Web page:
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February 25th, 2003

coated with sleet

The sleet began yesterday afternoon, a steady, gentle pelt. By the time last evening my partner and I left our offices, the little parking lot was quite icy. I took Jupiter, a well-travelled non-freeway road, and was fine until Jupiter intersected with Spring Creek. Then things went all bumper to bumper and I had to switch over to Greenville. This morning I arose in the pre-dawn to figure out if my nine a.m. court hearing has been cancelled. The court's website, though, merely says to call the judge's courtroom deputy. I'm not sure the courtroom deputy will be at her station at 6:45 a.m., passing on weather conditions, so I may have to begin the icy drive down,
only to arrive and perhaps learn that it's all closed, anyway. This is a very busy week for me, so the weather is a real nuisance. I cannot believe it was seventy degrees Saturday, and is 20 degrees now. Our Texas winters always work this way.

pedestals built narrow and high

This morning I awoke far too early, ostensibly because I needed to check out the "closures" report, but also because a touch of insomnia set in. Already I am exhausted,because for some reason I spent almost all Saturday night creating this new gurdondark, posting to which has already reminded me how banal any confessional work can be.

I tried to draft a long LJ post in which I pulled together concepts from Frank Herbert's Dune, the Babel myth, the rise of 19th Century Christian fundamentalism, the Wahab movement in Islam, and inessential personal essence of God, but, one screen derived from endless words about confusion of languages, "I must not fear. Fear is the mindkiller", the single way of escape afforded by the Bene Tleilaxu, the 20th Century Marxist philosopher Bloch's idea of the necessity of the concept of God, and the problem of Herbert's notion of the kwisatz haderach, the destined created messiah who seems to show the way out, but in fact is trapped by fate. I had some vague notion of speaking of the problems of hero worship generally. I might have even thrown in a Watchman reference or two, if I could have kept my momentum up.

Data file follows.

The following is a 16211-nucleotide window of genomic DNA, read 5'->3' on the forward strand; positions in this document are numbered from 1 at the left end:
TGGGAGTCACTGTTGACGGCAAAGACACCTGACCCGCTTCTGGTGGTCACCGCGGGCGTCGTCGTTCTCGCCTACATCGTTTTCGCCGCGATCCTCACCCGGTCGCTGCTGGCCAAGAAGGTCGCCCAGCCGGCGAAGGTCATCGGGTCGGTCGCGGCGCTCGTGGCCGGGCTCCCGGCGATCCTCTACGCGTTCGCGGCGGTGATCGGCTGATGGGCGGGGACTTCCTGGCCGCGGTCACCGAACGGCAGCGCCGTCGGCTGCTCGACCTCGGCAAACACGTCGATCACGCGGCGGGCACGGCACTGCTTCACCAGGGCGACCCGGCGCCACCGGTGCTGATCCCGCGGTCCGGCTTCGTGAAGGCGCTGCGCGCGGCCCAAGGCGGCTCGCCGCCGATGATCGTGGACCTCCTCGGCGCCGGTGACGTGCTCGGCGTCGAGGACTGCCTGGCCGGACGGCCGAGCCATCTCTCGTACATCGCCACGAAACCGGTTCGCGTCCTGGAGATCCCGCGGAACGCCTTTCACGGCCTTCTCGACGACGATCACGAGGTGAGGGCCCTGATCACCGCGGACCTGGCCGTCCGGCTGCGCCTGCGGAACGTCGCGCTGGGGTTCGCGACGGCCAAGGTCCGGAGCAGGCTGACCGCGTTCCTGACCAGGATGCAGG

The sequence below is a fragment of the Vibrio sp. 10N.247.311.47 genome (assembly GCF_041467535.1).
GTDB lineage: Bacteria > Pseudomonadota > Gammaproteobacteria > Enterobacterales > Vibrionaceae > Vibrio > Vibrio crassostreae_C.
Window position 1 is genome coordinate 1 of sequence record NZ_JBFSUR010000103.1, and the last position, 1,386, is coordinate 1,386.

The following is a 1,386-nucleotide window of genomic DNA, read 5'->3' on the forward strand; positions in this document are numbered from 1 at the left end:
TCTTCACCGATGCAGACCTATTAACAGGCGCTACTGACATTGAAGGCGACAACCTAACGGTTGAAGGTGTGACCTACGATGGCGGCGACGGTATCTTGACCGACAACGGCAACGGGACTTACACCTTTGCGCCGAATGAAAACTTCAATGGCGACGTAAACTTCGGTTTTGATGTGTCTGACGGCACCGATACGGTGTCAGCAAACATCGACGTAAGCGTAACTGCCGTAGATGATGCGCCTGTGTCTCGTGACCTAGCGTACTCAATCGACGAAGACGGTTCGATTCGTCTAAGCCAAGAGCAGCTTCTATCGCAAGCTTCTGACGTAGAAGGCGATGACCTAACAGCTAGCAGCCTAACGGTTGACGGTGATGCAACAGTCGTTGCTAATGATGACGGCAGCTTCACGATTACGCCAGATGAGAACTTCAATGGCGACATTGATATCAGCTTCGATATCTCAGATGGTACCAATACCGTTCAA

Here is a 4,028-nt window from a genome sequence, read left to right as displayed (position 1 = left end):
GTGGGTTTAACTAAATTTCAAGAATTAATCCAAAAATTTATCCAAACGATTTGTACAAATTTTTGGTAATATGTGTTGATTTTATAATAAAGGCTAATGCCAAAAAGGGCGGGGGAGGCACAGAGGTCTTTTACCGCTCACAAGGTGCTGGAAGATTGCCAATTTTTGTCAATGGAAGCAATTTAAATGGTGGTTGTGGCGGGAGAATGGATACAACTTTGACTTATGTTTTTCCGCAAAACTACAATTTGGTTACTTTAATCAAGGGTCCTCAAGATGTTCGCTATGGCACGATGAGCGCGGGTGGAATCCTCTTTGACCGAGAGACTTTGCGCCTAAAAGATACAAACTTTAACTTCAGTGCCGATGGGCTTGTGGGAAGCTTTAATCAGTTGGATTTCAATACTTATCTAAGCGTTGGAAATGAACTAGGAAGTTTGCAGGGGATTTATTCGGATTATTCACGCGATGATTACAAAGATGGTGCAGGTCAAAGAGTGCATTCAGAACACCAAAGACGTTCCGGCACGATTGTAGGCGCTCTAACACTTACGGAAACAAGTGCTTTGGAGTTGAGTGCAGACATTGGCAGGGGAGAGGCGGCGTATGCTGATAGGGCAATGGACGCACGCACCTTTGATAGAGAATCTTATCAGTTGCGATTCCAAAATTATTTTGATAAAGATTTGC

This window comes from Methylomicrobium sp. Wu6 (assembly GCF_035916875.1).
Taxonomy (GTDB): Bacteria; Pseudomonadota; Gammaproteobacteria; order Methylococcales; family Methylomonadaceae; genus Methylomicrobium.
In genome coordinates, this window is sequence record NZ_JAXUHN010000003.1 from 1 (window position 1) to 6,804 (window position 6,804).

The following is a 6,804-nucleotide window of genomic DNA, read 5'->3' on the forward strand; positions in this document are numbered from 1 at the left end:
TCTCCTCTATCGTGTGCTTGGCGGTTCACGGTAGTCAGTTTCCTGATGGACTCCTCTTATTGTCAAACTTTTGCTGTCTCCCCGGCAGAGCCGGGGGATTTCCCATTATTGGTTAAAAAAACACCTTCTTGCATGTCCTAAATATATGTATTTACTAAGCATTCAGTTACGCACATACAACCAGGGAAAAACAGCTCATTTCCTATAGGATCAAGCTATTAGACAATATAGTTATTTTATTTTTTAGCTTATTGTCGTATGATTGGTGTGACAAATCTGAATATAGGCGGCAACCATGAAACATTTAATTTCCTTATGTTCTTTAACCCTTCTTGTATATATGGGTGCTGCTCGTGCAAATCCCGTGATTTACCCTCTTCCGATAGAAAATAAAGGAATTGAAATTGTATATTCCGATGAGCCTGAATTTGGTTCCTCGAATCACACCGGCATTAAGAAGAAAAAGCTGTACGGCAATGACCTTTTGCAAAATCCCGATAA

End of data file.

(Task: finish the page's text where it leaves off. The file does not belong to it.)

But I looked at the several sentences, and I used the delete button assiduously, and I wrote about the sleet.
For an instant, I saw my idea, like some distant, unfamiliar city on a hill, but not every city on every hill is worth visiting, so I pulled the city down.
I will rebuild it someday.

Then I drove 90 minutes through the sleet to get to downtown Dallas, where, sure enough, my hearing had been cancelled. Then I drove 50 minutes through the sleet to my office, where I got many things done. Then I drove 70 minutes through the sleet back home, where the thermometer confirms I have a temperature of 100.9 degrees.

Tomorrow I have many things to do, and I don't feel like doing any of them. But a good night's sleep, free of insomnia and the kwisatz haderach, will do wonders.